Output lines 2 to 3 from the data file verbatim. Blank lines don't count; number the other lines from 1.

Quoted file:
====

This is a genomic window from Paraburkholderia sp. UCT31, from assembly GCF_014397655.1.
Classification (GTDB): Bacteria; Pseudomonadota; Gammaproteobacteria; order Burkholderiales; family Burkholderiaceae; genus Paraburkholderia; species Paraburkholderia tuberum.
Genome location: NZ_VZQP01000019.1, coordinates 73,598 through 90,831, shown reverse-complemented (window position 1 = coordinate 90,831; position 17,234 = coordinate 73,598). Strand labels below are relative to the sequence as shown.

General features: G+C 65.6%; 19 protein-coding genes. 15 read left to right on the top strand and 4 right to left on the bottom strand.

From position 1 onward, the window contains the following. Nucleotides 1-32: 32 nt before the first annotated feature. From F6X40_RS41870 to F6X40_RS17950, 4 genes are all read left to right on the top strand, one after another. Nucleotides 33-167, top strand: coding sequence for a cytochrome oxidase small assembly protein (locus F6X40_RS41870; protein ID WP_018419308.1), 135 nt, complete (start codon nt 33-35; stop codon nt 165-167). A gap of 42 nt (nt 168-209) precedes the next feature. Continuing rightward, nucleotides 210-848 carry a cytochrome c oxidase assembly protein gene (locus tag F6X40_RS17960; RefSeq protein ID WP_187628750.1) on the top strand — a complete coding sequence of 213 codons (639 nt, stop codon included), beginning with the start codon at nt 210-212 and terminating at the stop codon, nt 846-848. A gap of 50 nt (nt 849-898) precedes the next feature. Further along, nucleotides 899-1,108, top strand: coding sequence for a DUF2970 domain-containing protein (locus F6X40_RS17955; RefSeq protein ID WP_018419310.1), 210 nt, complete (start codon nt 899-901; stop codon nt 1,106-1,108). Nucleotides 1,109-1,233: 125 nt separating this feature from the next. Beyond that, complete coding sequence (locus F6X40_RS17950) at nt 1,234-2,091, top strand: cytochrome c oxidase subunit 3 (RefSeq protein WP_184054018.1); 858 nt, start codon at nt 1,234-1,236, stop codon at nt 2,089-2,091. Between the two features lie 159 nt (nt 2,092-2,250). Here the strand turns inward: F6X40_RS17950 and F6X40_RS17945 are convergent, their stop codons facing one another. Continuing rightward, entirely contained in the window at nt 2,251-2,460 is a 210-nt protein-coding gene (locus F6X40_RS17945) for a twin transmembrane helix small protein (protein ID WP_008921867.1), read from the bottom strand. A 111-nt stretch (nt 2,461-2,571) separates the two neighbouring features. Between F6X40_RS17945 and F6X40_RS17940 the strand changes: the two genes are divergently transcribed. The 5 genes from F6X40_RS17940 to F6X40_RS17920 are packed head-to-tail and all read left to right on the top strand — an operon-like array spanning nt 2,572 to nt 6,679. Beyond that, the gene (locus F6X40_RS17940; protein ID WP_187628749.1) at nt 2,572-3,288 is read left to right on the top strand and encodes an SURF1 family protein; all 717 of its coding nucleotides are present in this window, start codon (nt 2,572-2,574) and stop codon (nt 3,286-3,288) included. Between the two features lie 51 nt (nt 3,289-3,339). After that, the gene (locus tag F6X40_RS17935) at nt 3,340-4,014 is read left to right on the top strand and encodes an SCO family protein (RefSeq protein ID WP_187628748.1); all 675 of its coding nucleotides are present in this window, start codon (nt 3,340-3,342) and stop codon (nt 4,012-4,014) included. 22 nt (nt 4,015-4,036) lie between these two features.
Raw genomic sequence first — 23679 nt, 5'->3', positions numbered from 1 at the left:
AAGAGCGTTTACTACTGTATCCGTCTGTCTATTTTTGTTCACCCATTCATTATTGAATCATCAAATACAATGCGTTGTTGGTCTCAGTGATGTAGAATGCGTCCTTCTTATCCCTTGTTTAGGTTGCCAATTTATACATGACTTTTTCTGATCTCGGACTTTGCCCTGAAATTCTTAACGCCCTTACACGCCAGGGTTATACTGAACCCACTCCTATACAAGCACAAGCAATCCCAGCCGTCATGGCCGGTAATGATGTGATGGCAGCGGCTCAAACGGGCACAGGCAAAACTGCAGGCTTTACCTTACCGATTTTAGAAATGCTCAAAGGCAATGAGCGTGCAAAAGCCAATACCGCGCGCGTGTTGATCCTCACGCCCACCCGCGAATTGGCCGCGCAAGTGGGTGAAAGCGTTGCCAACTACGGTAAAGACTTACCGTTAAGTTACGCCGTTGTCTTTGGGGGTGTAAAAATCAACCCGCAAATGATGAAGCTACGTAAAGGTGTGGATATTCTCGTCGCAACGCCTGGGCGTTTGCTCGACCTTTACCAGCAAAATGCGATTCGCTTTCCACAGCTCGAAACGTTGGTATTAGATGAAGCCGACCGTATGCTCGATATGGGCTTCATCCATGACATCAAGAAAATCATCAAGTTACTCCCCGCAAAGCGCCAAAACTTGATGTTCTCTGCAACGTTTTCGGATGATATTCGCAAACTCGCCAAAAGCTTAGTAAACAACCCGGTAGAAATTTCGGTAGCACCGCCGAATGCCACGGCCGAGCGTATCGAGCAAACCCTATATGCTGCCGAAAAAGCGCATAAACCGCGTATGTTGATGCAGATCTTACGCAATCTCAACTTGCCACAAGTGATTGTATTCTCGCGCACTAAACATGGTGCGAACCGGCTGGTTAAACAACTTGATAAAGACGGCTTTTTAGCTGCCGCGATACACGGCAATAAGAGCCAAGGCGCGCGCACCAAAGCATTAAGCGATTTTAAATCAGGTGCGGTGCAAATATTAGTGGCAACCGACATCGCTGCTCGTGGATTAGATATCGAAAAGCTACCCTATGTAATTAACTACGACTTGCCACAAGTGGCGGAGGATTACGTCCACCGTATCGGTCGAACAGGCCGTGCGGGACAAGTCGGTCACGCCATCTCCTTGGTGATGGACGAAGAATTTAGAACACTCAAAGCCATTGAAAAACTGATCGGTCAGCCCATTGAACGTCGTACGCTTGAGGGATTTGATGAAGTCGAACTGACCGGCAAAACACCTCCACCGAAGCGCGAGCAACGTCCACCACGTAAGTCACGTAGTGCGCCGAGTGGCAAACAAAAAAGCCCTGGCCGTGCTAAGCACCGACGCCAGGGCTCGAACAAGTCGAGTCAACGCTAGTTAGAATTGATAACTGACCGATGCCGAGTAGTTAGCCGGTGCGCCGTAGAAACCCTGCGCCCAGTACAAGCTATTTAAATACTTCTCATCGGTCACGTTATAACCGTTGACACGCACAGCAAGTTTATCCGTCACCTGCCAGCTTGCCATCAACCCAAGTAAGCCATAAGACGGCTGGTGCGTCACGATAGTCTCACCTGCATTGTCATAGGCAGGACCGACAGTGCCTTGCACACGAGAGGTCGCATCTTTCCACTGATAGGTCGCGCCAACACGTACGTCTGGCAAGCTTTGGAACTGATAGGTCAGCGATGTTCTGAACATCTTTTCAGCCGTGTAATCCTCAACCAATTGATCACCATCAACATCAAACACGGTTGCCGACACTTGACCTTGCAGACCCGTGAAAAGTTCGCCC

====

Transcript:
Classification (GTDB): Bacteria; Pseudomonadota; Gammaproteobacteria; order Burkholderiales; family Burkholderiaceae; genus Paraburkholderia; species Paraburkholderia tuberum.
Genome location: NZ_VZQP01000019.1, coordinates 73,598 through 90,831, shown reverse-complemented (window position 1 = coordinate 90,831; position 17,234 = coordinate 73,598). Strand labels below are relative to the sequence as shown.